A friend of mine was a tractor driver in a tied cottage on a 500 acre farm that contracted another 3000-odd acres - I was fortunate to get on that until they sold up and he moved on. But it was quite obvious talking to the owner on numerous occasions that he wouldn't entertain anyone unknown to him/his employees being on his land.

Around here (West Berks) big chunks of land are controlled by various estates which run or lease large commercial shoots which = no chance. I was fortunate to come across an advert on gunsonpegs a few years ago by a chance, and have been leasing the shooting over 300 acres of a 1500 ish acre farm just over the border in Wiltshire. I have a good relationship with the owner and consider myself very fortunate to have obtained this. I'm under no illusion that the odds of coming across another similar ad again is pretty much zero.

I've shot steel targets a couple of times with a business run by a chap who was leasing some headland and other rough, steep land on the border of a fairly large arable farm in Wiltshire. I wont pretend to have a clue but I wouldn't have thought the strip of land in question was useful for much (you'd have a job getting any machinery up it without rolling it)/able to generate income otherwise. He's just called it a day as the owner has made it untenable for running it as a commercial venture (week days only, only available from Feb to July due to the shoot they run etc) so I assume money isn't the issue. Its so convenient for me I would have paid well to make whatever use was allowed of it, but I cant see any approach being successful sadly.

Having had run ins with lots of the public whilst shooting, I can see why land owners are averse to having randoms on their property - a lot of people just have zero respect and it seems to get worse with time. I'm forever picking sh!t up people have tossed rather than taken home, asking people to control their dogs (yes, I'm sure your dog is fine around sheep...) and shutting gates that people shouldn't have even opened in the first place. Add a few light-fingered pikeys into the mix and its not hard to see why everyone gets tarred with the same brush...

Without knowing a farmer personally (or someone who knows a farmer and knows you well enough that they'll vouch for/introduce you), its potentially an endless search sadly.

Thanks, that's what I had assumed really, that trust comes top and cash is last, and judging from the comment higher up maybe "barterable" skills fall somewhere in the middle.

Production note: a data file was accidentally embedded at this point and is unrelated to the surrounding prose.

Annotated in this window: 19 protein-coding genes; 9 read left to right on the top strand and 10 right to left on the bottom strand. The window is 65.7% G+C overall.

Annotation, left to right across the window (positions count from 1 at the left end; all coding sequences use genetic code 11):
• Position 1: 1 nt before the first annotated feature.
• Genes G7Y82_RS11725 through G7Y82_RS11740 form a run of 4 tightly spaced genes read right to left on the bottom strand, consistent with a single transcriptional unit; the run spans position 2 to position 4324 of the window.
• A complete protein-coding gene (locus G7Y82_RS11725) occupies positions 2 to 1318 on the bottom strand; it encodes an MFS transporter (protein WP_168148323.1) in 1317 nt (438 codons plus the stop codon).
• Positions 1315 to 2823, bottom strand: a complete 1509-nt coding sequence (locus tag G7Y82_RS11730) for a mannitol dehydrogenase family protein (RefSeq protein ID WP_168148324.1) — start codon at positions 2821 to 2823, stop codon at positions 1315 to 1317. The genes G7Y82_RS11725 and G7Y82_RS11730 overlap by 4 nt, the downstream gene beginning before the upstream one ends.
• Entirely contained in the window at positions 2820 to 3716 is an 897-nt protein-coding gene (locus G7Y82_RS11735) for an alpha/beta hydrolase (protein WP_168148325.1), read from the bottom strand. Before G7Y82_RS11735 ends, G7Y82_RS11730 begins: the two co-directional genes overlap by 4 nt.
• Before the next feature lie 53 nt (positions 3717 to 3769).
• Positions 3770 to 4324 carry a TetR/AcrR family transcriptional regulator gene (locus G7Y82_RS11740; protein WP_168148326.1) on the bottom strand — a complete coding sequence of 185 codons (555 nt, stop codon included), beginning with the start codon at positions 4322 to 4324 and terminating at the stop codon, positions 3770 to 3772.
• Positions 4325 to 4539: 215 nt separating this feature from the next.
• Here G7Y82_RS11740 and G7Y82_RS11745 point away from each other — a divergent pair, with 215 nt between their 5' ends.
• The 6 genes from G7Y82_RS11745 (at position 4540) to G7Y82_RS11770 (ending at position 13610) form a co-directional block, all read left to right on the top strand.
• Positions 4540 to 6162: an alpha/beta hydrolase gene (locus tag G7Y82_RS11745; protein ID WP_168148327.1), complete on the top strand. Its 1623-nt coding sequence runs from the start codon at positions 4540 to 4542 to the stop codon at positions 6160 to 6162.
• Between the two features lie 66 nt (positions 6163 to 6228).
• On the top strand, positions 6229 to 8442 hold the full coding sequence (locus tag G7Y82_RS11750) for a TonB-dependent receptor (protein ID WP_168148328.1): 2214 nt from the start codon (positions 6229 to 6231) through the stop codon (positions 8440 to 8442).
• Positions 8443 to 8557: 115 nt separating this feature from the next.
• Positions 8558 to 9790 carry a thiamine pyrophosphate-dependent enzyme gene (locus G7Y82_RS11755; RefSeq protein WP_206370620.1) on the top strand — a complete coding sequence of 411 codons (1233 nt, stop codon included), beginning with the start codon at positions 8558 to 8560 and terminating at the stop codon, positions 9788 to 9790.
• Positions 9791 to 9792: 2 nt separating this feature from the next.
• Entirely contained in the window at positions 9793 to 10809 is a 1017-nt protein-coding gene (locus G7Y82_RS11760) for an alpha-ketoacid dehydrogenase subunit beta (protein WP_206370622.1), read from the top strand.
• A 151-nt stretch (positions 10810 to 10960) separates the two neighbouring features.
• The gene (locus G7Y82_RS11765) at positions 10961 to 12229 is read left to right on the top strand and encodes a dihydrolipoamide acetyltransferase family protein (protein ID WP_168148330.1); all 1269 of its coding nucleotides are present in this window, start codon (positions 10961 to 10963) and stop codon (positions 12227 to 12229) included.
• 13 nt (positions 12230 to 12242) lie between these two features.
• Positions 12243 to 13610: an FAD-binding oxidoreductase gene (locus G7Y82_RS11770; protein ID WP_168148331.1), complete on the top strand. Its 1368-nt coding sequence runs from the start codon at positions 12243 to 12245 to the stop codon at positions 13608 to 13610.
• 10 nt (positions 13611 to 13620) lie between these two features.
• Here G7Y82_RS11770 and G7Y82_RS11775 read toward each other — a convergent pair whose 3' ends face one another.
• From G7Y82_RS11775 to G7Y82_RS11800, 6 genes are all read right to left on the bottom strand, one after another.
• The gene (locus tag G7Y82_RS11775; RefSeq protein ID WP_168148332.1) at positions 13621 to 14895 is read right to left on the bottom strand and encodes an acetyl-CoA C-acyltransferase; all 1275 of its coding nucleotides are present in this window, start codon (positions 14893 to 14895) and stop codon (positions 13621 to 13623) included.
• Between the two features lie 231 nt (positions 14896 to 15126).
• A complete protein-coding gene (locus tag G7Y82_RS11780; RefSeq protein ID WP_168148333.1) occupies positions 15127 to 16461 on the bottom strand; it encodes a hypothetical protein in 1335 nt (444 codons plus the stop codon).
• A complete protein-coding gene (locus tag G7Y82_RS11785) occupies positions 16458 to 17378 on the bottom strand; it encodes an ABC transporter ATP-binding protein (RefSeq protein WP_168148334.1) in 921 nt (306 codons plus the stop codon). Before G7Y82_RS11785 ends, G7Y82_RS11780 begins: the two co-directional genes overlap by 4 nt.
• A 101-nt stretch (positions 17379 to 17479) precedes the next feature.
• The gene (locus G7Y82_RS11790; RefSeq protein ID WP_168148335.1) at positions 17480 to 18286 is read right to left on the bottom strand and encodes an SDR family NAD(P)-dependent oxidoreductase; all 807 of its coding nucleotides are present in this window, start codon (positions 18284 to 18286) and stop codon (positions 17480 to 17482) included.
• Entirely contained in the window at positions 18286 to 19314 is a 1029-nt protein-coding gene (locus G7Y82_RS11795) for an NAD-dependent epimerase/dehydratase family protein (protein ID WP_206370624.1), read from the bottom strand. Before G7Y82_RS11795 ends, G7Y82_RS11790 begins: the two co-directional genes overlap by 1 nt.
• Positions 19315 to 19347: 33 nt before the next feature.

I was quite fortunate to grow up in west wales in the 80s, the farms were typically much smaller and everyone knew everyone else in the local community so it was pretty easy to ask back then. I think I'll just have to work on my Liam Neeson impersonation and do the "I have a very particular set of skills..." line, it's just a shame that none of them are terribly useful!
 

ianm641

Member
the only barterable skills i have to offer any would be landowner is being a hgv mechanic with a class two licence but i prefer older machinery with less computers
 

Boysground

Member
Mixed Farmer
Location
Wiltshire
I’ve posted this before but I think it’s good advice. It is no coincidence that everyone who has shooting permission on my farm have one thing in common. They all beat or pick up on the shoot that uses my farm. It’s by no means a big expensive posh shoot. It’s social and sensible, most of the teams of guns have been returning for years. Most importantly I pick up as much as I can.

This means that the fox pigeon and bunny controllers get to know both me (also the other landlords) and the shoot owner first. We learn what they are like and I would say trust is earned both ways.

So my advice to anyone looking for shooting permission is to spend some time beating through a season or 2 and you may well earn some shooting. You will get a beaters day at least.

Bg
 

ianm641

Member
I’ve posted this before but I think it’s good advice. It is no coincidence that everyone who has shooting permission on my farm have one thing in common. They all beat or pick up on the shoot that uses my farm. It’s by no means a big expensive posh shoot. It’s social and sensible, most of the teams of guns have been returning for years. Most importantly I pick up as much as I can.

This means that the fox pigeon and bunny controllers get to know both me (also the other landlords) and the shoot owner first. We learn what they are like and I would say trust is earned both ways.

So my advice to anyone looking for shooting permission is to spend some time beating through a season or 2 and you may well earn some shooting. You will get a beaters day at least.

Bg
used to do beating in essex before i joined up great days had my first experience with whiskey and a very staggered walk home